A key outcome from this year’s Mining Indaba is that, for the sector to remain sustainable, the concept of inclusive growth needs to be adopted by all industry players.
A theme touched on by Minster of Mineral Resources, Mosebenzi Zwane, in his opening address earlier this week, delegates reiterated that the concept of shared value is now more relevant than ever.
This idea, amongst others, was captured by a graphic artist as part of a visual Deloitte demonstration throughout the week at the event. Delegates were asked what they believed was the answer to a sustainable mining future, and the answers were drawn live on a white board in front of passers by, culminating into a collaborative roadmap for the future of the African mining landscape.
“The concept of growing and working together as labour, industry and government is absolutely key to the future and development of the mining industry,” says Andrew Lane, Africa Mining Leader at Deloitte.
Some of the highlights (and challenges facing Africa) that were visually captured include:
• Social equity: In recognising that people are its most vital asset, the mining industry has to work collectively at inculcating greater dignity and respect among its workforce and community relations if it desires sustainable returns. Safety, training, community development and youth education are important.
• Social license to operate: In Africa, mining operations must involve a mutually beneficial relationship that offers something for adjacent communities, creating a mine’s social license to operate. This demands shared goals, compromise and collaboration, thereby creating a net-positive benefit.
• Local supplier development: Community development and sustainable mining operations should see miners support local businesses through their Enterprise Development and Procurement initiatives. Other initiatives could include widening the participation of women in mining operations and ancillary activities, as well as training and education of community members so as to eradicate the disconnect that they may see between their lives and local mining operations.
• A new investment model: For a sustainable operation, mines could consider impact investors, whose investment strategies focus on social responsibility.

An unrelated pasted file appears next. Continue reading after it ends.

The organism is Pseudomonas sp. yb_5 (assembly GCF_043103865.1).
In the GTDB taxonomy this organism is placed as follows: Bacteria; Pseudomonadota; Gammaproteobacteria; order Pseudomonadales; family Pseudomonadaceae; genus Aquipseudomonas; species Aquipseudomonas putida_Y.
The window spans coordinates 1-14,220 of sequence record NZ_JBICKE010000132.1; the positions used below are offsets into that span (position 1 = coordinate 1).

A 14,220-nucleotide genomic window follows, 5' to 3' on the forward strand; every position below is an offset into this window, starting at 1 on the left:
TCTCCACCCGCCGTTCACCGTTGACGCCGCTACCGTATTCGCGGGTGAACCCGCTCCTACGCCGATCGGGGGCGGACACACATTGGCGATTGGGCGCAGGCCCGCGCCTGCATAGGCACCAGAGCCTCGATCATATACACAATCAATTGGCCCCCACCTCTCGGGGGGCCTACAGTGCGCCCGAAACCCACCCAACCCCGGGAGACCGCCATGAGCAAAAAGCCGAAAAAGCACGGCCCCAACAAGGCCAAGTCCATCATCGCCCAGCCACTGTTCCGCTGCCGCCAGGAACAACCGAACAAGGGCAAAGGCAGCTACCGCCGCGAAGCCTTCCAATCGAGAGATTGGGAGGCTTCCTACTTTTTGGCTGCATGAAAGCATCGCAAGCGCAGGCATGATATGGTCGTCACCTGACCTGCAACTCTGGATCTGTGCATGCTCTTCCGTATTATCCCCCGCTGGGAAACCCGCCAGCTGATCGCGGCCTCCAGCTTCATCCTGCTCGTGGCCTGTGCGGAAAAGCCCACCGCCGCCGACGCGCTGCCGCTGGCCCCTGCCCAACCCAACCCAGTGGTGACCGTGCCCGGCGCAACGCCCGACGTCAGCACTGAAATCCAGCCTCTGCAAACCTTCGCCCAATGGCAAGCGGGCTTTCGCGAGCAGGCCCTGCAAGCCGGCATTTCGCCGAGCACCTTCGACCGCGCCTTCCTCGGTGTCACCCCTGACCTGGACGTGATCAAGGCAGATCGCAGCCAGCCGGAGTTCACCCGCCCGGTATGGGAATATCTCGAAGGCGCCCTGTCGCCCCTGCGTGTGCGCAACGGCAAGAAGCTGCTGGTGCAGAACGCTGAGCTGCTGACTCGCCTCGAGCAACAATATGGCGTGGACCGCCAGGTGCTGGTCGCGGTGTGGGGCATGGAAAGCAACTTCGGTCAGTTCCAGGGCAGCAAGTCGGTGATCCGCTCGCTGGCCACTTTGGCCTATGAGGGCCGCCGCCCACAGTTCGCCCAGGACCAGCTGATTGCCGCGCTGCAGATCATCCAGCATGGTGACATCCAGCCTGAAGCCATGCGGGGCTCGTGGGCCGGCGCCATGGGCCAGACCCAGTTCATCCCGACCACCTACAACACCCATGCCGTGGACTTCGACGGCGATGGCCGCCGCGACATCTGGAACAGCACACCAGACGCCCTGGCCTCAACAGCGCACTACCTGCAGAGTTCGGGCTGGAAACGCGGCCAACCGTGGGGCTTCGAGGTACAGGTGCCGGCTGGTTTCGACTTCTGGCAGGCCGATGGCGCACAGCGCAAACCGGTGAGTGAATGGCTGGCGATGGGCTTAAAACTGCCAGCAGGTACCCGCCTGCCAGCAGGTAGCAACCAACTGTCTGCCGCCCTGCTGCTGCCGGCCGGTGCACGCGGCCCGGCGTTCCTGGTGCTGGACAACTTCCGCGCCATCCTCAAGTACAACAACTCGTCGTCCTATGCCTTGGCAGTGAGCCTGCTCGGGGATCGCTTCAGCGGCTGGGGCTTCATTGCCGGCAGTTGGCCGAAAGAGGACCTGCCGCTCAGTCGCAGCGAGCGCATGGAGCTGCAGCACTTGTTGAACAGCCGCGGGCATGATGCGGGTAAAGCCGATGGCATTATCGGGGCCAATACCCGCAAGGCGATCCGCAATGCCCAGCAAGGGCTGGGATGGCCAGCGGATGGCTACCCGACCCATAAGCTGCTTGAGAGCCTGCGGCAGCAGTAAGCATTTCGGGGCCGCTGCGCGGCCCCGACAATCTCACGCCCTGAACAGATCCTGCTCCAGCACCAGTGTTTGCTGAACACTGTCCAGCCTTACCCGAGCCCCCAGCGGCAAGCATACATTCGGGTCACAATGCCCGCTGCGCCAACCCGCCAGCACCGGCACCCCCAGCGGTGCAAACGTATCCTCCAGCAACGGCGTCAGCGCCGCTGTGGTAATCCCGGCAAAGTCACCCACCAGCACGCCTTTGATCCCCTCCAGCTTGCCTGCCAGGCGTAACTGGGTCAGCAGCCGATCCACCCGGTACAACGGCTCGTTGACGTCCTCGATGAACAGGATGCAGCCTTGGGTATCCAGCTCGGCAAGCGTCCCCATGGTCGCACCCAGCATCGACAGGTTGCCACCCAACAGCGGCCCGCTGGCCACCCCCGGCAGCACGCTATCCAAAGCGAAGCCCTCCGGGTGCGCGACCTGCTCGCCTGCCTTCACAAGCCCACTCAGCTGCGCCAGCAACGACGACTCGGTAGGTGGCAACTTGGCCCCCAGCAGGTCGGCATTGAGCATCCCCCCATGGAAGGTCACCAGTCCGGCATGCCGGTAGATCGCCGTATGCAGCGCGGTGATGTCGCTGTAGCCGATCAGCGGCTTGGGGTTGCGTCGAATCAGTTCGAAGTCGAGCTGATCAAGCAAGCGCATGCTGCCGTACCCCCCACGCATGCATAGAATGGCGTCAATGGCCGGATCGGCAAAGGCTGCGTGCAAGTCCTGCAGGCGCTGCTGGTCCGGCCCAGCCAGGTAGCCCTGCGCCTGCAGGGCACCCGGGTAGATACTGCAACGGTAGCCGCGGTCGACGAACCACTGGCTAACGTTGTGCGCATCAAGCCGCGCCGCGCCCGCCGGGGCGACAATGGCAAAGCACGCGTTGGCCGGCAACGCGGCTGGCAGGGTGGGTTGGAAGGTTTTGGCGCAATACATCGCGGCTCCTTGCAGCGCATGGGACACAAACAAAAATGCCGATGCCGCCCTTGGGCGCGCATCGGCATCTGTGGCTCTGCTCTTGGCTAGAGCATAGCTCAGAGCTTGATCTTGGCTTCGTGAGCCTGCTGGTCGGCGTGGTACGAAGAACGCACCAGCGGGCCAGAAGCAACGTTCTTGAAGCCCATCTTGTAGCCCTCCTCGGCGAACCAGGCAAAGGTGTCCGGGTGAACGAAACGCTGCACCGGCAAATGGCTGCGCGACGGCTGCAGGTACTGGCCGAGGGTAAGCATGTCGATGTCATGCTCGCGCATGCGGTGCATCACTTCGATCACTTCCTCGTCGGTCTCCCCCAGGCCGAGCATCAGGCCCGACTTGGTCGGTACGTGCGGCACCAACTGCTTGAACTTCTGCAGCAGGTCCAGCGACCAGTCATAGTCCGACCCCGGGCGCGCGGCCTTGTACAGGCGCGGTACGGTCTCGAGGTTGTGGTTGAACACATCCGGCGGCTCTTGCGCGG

• Mines of the future will have to dovetail with other initiatives, such as:
o New infrastructure systems that benefit entire communities, not just the mines.
o A balanced portfolio in energy, consisting of a mix of carbon-based and renewable energy sources.
o Sustainability footprint: When mines are eventually closed they can be turned into engineered aquifers, providing potable water for the local communities.
• Back to Basics: In a tight economic environment with low commodity prices, one cannot neglect the customary business practices of Back to Basics, doing things quicker and better.
• Technology and skills: The future mining organisation will be lean and agile, embracing Big Data and the Internet of Things; balancing technology with the retooling and upskilling of personnel for this new age of mining. Drones, wearable tech and other smart systems could aid in creating a sustainable mining organisation.
• Good governance: Investment will only be attracted to regions where good governance exists: No corruption or greed (either political or corporate); policy certainty, particularly tax and regulatory certainty; and red tape, will have to be kept to a minimum.
“Given the current climate in the mining sector, we need ensure that the scales are balanced so that everybody wins. As such, inclusive growth may just be the potential blueprint for sustainable mining in Africa,” concludes Lane.